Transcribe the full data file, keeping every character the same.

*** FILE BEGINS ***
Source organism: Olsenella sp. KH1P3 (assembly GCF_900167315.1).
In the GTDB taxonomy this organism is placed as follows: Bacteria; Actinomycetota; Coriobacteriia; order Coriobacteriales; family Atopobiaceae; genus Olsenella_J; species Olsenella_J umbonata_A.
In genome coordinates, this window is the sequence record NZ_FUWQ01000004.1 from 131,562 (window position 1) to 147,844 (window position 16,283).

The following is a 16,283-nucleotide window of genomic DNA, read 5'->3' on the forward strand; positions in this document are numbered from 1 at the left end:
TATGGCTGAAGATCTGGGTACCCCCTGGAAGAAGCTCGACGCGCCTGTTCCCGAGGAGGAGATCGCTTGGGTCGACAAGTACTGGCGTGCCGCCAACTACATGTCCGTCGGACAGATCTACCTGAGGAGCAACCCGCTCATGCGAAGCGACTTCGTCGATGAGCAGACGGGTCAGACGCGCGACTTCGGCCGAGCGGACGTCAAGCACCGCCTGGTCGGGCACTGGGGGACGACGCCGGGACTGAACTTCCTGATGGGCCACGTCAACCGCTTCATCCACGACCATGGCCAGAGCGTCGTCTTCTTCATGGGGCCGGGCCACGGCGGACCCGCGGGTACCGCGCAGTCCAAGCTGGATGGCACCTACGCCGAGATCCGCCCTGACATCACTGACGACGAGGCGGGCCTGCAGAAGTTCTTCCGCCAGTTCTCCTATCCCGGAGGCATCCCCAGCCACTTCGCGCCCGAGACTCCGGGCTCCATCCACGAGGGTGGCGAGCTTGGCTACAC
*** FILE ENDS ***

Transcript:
Source organism: Olsenella sp. KH1P3 (assembly GCF_900167315.1).
In the GTDB taxonomy this organism is placed as follows: Bacteria; Actinomycetota; Coriobacteriia; order Coriobacteriales; family Atopobiaceae; genus Olsenella_J; species Olsenella_J umbonata_A.
In genome coordinates, this window is the sequence record NZ_FUWQ01000004.1 from 131,562 (window position 1) to 147,844 (window position 16,283).

The following is a 16,283-nucleotide window of genomic DNA, read 5'->3' on the forward strand; positions in this document are numbered from 1 at the left end:
TATGGCTGAAGATCTGGGTACCCCCTGGAAGAAGCTCGACGCGCCTGTTCCCGAGGAGGAGATCGCTTGGGTCGACAAGTACTGGCGTGCCGCCAACTACATGTCCGTCGGACAGATCTACCTGAGGAGCAACCCGCTCATGCGAAGCGACTTCGTCGATGAGCAGACGGGTCAGACGCGCGACTTCGGCCGAGCGGACGTCAAGCACCGCCTGGTCGGGCACTGGGGGACGACGCCGGGACTGAACTTCCTGATGGGCCACGTCAACCGCTTCATCCACGACCATGGCCAGAGCGTCGTCTTCTTCATGGGGCCGGGCCACGGCGGACCCGCGGGTACCGCGCAGTCCAAGCTGGATGGCACCTACGCCGAGATCCGCCCTGACATCACTGACGACGAGGCGGGCCTGCAGAAGTTCTTCCGCCAGTTCTCCTATCCCGGAGGCATCCCCAGCCACTTCGCGCCCGAGACTCCGGGCTCCATCCACGAGGGTGGCGAGCTTGGCTACAC